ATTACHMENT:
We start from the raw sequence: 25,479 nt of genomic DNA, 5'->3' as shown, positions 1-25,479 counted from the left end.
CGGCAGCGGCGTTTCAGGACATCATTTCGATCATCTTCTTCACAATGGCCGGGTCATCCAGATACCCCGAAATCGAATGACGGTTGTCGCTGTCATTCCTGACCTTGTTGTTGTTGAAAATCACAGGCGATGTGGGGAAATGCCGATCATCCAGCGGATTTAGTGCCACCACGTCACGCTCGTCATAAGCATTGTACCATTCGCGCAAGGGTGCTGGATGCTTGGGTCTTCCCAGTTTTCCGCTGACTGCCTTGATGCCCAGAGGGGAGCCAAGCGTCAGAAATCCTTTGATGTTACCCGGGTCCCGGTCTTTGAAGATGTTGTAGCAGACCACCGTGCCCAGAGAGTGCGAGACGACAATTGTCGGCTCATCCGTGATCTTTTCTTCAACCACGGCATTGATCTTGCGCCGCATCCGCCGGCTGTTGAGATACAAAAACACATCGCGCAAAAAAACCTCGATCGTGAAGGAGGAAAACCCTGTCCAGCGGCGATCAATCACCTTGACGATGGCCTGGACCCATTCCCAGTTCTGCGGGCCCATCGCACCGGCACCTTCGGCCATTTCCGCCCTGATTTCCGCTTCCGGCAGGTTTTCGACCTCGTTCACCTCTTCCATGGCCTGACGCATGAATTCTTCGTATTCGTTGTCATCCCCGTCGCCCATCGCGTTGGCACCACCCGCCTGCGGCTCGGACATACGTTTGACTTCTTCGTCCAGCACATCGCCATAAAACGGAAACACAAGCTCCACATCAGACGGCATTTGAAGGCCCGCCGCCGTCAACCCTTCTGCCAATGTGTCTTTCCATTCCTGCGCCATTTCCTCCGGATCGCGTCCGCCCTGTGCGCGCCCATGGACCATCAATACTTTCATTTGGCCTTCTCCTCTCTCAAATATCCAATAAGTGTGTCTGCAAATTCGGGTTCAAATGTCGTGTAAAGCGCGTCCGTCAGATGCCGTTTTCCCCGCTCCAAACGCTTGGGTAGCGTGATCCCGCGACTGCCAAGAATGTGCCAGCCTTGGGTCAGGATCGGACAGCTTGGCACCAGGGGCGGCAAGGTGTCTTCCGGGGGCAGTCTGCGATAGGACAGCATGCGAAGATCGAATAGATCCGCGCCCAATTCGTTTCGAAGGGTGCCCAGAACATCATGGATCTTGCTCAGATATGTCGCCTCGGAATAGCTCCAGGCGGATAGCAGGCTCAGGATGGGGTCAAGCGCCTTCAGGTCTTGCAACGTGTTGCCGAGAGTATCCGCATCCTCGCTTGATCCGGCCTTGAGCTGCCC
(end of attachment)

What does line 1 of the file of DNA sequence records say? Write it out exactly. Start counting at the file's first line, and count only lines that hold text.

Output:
We start from the raw sequence: 25,479 nt of genomic DNA, 5'->3' as shown, positions 1-25,479 counted from the left end.